The Rhode Island Supreme Court has held that the Narragansett Indian Tribe ("the Tribe") has standing under a state statute to challenge the constitutionality of state legislation allowing the state's two casinos to add table games. The Tribe alleges it will lose revenue because one casino will be reducing the number of its slot machines to add table games. The statute provides that the Tribe is entitled to a certain percentage of the revenue from the slot machines at the casino.
The Tribe and the State of Rhode Island have had a long-running series of legal disputes over the Tribe's efforts to establish a casino on its reservation. A Rhode Island statute provides that the Tribe is entitled to receive 0.17 percent of net terminal income from the authorized video slot machines at one of the state's two existing casinos. In 2011 and 2012, the State passed legislation allowing the two casinos to add table games ("the Casino Acts"). The Tribe filed suit challenging the constitutionality of the Casino Acts under the Rhode Island Constitution. On cross-motions for summary judgment, the Superior Court found the Tribe had standing but it had failed to prove beyond a reasonable doubt that the Casino Acts were unconstitutional.
The Tribe appealed the ruling that it had failed to show the Casino Acts were unconstitutional. The State appealed the ruling that the Tribe had standing. The Supreme Court declined to consolidate the appeals. It initially issued an opinion only the issue of whether the Tribe had standing.
The Court said for a litigant to demonstrate it has standing it must show "an invasion of a legally protected interest which is (a) concrete and particularized...and (b) actual or imminent, not 'conjectural' or 'hypothetical.'" Generalized claims alleging purely public harm are an insufficient basis for a private lawsuit. In rare instances, the Court will overlook the standing requirement by invoking the "substantial public interest" exception to decide the merits of a case of substantial public importance.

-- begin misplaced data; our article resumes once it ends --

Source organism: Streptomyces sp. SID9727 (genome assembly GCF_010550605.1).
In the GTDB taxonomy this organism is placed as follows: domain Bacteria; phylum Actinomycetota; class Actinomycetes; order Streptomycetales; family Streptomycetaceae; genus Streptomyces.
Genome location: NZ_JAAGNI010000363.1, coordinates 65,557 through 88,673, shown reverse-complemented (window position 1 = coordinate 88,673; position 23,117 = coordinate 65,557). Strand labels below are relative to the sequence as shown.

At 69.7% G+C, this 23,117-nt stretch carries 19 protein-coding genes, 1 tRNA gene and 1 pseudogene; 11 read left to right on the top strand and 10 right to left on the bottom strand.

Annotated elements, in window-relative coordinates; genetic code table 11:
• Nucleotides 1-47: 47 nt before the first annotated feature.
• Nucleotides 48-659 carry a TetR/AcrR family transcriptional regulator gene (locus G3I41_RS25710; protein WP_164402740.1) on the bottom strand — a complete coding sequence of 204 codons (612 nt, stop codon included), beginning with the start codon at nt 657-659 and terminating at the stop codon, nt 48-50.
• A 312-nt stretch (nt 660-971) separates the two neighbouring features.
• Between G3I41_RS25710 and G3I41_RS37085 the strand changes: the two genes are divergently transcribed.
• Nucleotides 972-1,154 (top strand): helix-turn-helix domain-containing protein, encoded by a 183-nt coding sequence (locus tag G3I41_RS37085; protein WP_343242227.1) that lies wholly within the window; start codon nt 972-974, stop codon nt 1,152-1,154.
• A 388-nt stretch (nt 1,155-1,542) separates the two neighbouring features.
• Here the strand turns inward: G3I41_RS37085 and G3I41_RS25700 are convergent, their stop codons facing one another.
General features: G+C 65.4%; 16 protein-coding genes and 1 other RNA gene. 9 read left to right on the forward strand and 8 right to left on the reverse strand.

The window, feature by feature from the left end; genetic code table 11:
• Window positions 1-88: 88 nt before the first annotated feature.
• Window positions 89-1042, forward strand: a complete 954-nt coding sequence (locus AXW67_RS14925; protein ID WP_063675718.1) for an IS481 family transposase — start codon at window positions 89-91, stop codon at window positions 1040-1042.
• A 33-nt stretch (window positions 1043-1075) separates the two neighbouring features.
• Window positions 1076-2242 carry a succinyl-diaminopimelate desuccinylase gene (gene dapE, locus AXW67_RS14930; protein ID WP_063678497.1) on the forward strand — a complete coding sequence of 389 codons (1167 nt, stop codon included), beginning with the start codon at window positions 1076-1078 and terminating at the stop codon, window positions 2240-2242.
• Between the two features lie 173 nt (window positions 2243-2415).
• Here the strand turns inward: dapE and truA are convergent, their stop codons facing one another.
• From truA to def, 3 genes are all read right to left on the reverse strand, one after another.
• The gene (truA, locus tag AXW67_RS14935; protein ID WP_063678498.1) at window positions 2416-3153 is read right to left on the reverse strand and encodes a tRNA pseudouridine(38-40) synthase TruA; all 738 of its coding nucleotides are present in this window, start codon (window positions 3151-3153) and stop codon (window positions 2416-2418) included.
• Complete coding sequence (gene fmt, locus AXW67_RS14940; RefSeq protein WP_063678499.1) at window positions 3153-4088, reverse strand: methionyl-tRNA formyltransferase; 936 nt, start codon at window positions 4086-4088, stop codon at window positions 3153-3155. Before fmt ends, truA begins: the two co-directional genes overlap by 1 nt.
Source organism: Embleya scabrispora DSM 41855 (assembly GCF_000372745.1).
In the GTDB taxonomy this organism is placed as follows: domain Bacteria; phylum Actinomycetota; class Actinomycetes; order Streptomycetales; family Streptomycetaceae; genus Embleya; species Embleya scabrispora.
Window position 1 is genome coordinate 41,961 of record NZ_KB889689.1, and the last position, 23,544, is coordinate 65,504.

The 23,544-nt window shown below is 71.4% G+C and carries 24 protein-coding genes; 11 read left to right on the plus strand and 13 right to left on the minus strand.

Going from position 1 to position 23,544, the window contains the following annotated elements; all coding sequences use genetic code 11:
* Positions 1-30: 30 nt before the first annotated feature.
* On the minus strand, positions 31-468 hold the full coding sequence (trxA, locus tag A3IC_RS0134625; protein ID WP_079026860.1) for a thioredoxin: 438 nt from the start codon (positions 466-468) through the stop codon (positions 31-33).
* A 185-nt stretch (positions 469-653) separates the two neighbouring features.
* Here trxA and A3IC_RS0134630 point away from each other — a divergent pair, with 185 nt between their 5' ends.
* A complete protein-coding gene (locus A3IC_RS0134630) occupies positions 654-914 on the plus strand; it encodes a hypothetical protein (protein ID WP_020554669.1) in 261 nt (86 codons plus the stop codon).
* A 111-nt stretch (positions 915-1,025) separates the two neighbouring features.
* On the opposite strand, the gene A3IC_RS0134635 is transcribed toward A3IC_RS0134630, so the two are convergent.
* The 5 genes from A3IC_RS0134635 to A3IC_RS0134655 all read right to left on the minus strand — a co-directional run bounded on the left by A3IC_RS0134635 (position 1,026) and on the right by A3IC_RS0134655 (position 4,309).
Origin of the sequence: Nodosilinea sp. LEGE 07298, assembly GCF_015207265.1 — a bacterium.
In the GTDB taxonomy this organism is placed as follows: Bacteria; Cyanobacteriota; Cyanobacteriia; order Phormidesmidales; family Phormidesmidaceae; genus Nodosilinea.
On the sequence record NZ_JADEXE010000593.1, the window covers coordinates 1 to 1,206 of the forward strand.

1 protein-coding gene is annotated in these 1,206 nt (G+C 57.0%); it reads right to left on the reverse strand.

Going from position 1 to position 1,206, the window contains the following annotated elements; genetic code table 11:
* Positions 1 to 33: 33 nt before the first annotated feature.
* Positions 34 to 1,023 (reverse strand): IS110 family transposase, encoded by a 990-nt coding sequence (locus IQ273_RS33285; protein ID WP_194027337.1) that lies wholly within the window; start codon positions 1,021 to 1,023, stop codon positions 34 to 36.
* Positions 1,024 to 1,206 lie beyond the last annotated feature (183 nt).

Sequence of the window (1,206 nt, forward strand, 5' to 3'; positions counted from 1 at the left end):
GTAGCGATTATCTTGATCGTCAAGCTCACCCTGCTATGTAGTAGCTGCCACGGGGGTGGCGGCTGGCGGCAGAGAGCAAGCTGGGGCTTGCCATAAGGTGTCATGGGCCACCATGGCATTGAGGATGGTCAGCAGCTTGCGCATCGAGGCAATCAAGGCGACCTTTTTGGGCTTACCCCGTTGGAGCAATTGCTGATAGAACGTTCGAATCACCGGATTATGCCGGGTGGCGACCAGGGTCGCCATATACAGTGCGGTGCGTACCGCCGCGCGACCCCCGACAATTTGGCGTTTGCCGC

The Court found the Tribe had demonstrated an injury in fact distinguishable from any injury suffered by the public at large. As a result of the casino being permitted to add table games, it was removing 200 video slot machines from its establishment. The Tribe said it will suffer lost revenue as a result. The Court rejected the State's argument that the lost revenue was speculative because the addition of table games may cause the casino to have more patrons and, as a result, more slot machine revenue. The Court said it was reasonable to expect that a reduction in the number of slot machines would result in a reduction in slot machine revenue and a loss of revenue to the Tribe. The Court said the Tribe need not allege that the lost revenue will be substantial, only that it be actual.
Narragansett Indian Tribe v. State of Rhode Island, No. 2012-323 (R.I. Jan. 10, 2014).
For information on our civil rights practice, please see: /Practice-Areas/Civil-Rights.shtml